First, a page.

The 'free lunches to all students' pledge, claimed by both the Social Democrats and the Center Party, can only be implemented if local municipalities do their part, says Education Minister Jevgeni Ossinovski.
“The state can financially support school lunches and a local government can add to it to guarantee the lunches are free,” he said, adding that if local governments do not want to use the additional funds to implement the pledge, they have to explain to their residents where that money will now go.
As of January 1, the government will pay schools 78 cents for each lunch they serve to secondary school students, although that generally only covers food costs, not labor. The pledge does not mean all older school children will get a fully-paid lunch. Previously the state had paid for lunches for primary school children.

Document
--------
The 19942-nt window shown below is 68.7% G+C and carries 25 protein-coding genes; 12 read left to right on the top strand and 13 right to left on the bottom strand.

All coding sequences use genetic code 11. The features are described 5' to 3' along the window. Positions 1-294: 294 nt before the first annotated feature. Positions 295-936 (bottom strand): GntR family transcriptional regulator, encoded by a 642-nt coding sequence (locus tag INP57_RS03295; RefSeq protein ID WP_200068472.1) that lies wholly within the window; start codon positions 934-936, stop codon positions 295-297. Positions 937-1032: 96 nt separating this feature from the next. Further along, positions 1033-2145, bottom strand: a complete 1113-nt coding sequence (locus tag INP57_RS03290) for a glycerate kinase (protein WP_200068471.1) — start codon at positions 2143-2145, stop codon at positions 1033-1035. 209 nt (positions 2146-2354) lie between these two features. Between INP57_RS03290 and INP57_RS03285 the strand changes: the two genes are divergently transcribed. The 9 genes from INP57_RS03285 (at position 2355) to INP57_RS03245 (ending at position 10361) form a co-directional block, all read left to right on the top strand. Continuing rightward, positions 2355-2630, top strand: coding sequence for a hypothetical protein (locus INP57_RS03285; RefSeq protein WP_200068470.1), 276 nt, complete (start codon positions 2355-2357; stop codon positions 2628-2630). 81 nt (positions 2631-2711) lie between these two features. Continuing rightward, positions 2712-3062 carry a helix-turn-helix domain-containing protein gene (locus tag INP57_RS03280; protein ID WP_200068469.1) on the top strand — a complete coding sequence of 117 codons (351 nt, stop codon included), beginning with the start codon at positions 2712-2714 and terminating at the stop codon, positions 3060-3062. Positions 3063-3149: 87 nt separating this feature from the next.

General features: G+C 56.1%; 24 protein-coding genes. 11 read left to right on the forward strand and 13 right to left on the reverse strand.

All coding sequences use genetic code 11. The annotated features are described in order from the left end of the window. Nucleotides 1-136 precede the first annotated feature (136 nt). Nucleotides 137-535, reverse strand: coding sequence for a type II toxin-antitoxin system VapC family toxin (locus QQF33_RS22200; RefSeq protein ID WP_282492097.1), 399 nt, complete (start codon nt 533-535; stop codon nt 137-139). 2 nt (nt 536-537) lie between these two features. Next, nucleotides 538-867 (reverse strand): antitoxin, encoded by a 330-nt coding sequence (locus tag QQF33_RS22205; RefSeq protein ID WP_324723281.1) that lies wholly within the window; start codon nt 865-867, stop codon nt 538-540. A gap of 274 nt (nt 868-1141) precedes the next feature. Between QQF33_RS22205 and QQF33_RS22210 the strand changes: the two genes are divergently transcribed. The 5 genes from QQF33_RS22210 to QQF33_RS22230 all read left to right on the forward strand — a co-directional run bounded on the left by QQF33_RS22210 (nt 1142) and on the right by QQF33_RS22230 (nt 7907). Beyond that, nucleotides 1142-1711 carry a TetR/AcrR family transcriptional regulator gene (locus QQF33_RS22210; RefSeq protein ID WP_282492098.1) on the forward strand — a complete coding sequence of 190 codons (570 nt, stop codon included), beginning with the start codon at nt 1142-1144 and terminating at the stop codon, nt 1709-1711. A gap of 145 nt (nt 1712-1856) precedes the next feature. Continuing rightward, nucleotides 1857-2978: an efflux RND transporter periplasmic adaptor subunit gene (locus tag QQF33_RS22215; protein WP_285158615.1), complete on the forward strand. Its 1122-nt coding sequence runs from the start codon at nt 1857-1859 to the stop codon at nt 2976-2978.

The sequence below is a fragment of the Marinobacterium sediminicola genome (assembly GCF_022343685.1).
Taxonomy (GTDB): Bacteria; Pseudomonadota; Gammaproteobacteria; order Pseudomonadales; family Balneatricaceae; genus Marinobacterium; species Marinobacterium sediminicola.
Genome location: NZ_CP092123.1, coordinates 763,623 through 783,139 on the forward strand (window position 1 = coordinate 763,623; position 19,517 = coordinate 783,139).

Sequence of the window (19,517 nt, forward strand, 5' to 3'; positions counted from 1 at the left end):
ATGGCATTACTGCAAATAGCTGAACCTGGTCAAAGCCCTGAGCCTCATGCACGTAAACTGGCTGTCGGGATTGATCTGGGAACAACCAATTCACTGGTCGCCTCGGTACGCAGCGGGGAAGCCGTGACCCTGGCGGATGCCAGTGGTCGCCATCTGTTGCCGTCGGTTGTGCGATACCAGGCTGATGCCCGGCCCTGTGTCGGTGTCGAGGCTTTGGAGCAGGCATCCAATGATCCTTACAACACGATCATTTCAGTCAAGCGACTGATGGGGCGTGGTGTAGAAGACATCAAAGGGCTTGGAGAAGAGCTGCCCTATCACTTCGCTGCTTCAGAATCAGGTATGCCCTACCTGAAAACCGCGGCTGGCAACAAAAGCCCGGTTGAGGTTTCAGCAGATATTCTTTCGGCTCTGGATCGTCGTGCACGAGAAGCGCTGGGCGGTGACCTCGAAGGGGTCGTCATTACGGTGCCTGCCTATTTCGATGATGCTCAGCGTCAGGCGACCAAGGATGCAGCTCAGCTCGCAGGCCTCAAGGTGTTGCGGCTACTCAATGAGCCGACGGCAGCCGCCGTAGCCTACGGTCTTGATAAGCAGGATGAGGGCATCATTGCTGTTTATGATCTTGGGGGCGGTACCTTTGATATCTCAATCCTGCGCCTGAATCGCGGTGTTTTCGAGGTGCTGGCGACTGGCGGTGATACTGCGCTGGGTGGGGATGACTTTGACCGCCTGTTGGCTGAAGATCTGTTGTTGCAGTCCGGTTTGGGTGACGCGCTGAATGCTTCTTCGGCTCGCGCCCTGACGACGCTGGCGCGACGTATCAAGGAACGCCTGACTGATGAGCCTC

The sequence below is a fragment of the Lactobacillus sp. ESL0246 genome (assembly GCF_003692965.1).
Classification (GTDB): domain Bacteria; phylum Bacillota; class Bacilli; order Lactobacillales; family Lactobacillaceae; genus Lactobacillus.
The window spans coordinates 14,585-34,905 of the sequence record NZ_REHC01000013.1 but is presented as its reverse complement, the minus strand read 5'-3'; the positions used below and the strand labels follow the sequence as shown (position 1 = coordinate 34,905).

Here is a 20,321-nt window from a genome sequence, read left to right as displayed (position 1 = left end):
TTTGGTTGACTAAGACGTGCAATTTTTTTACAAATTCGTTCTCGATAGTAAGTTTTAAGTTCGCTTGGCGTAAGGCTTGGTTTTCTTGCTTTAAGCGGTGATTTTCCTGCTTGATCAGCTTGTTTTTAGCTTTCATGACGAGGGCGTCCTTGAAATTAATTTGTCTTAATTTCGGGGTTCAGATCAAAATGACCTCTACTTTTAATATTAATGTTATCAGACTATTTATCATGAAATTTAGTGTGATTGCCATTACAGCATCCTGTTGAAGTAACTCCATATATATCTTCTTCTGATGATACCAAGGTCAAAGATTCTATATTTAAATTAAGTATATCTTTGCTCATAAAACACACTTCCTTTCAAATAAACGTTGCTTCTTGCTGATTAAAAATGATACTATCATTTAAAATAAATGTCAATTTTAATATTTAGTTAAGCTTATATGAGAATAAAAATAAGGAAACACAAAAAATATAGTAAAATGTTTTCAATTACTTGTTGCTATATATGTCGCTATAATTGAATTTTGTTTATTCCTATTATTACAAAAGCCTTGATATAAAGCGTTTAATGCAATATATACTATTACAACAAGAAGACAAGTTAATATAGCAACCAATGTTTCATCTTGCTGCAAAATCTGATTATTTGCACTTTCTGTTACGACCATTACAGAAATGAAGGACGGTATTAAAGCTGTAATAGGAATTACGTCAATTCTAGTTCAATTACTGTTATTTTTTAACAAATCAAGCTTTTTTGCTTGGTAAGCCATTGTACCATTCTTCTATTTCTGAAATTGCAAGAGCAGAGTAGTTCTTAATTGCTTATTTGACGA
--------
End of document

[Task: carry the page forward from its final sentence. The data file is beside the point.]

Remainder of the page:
Tartu Deputy Mayor Tiia Teppan (Reform Party), said Tartu did not budget for the government's plan and children will have to pay part of their lunch as total costs vary between 1.36 and 1.90 euros, meaning a child will have to stump up 58 cents to 1.12 euros.
The ministry said it currently does not know how many schools are now offering completely free lunches and how many are charging the difference.
Editor: M. Nael, J.M. Laats